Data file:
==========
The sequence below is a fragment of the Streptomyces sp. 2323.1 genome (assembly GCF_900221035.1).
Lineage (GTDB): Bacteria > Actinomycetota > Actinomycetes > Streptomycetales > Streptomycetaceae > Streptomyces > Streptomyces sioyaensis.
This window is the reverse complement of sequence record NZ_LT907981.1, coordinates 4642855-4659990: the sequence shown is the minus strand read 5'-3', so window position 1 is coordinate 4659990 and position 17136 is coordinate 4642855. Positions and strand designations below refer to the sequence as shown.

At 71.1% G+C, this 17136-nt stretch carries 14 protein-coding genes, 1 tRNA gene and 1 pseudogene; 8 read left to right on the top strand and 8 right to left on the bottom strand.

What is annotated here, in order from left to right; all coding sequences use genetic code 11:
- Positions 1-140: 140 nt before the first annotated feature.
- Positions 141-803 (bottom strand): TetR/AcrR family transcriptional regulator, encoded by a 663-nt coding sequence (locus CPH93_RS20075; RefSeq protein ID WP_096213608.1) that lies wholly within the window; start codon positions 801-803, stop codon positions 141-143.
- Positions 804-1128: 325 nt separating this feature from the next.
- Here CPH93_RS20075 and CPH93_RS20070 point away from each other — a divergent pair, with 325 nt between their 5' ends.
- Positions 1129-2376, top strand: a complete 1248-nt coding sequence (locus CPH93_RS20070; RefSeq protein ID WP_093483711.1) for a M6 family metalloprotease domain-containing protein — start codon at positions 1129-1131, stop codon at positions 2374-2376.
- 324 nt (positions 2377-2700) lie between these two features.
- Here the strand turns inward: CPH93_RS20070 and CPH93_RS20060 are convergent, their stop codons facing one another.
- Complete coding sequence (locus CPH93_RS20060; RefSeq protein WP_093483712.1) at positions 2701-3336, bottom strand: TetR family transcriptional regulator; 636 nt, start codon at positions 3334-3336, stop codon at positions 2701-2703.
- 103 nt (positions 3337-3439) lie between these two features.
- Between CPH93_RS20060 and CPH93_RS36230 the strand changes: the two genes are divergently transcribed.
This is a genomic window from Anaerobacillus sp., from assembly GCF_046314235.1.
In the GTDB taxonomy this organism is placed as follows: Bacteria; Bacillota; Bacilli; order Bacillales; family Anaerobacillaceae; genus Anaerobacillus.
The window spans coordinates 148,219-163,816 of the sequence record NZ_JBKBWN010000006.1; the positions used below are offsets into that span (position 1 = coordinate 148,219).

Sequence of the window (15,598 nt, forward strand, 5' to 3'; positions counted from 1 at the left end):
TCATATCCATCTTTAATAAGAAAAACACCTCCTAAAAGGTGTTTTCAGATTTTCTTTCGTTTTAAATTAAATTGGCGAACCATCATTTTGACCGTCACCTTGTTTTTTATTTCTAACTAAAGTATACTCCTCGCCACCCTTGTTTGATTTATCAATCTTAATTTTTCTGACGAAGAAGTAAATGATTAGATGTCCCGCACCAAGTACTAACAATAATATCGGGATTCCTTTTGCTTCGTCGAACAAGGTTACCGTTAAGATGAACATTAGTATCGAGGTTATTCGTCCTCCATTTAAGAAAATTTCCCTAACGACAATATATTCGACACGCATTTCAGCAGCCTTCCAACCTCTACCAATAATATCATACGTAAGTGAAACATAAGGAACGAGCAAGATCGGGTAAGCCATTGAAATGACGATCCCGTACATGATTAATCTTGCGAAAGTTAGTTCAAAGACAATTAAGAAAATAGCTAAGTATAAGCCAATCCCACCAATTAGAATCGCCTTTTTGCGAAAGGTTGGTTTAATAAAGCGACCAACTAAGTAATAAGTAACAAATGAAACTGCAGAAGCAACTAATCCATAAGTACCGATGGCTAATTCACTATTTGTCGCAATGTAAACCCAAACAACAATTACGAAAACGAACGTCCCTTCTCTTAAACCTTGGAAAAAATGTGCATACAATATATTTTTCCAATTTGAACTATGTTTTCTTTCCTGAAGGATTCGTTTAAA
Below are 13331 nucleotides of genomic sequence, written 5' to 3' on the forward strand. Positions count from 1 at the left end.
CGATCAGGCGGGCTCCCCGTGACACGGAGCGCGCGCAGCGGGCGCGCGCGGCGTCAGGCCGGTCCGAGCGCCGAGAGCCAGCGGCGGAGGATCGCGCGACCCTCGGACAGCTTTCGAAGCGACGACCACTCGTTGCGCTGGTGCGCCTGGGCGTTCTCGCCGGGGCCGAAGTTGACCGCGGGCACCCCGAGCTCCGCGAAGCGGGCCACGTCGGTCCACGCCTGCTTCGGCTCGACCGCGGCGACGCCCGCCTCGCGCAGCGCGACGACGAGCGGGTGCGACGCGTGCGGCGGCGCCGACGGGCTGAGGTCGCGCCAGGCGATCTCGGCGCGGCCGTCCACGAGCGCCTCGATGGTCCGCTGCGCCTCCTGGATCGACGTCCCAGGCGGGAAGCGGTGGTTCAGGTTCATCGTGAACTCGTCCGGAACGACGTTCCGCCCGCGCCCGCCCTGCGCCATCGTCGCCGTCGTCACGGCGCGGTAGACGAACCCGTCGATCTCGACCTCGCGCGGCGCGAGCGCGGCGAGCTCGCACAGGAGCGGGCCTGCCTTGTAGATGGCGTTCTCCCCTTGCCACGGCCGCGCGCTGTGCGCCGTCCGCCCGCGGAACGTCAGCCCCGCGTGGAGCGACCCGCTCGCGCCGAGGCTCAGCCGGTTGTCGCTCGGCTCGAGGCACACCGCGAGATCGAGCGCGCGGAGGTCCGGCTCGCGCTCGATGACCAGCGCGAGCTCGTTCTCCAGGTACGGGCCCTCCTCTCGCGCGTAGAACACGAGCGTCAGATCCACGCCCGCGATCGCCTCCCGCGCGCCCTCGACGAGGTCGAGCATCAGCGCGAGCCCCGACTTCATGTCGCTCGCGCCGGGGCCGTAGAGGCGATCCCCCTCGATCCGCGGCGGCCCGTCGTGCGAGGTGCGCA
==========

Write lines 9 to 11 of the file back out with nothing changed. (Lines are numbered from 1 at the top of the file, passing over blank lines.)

- Here CPH93_RS20075 and CPH93_RS20070 point away from each other — a divergent pair, with 325 nt between their 5' ends.
- Positions 1129-2376, top strand: a complete 1248-nt coding sequence (locus CPH93_RS20070; RefSeq protein ID WP_093483711.1) for a M6 family metalloprotease domain-containing protein — start codon at positions 1129-1131, stop codon at positions 2374-2376.
- 324 nt (positions 2377-2700) lie between these two features.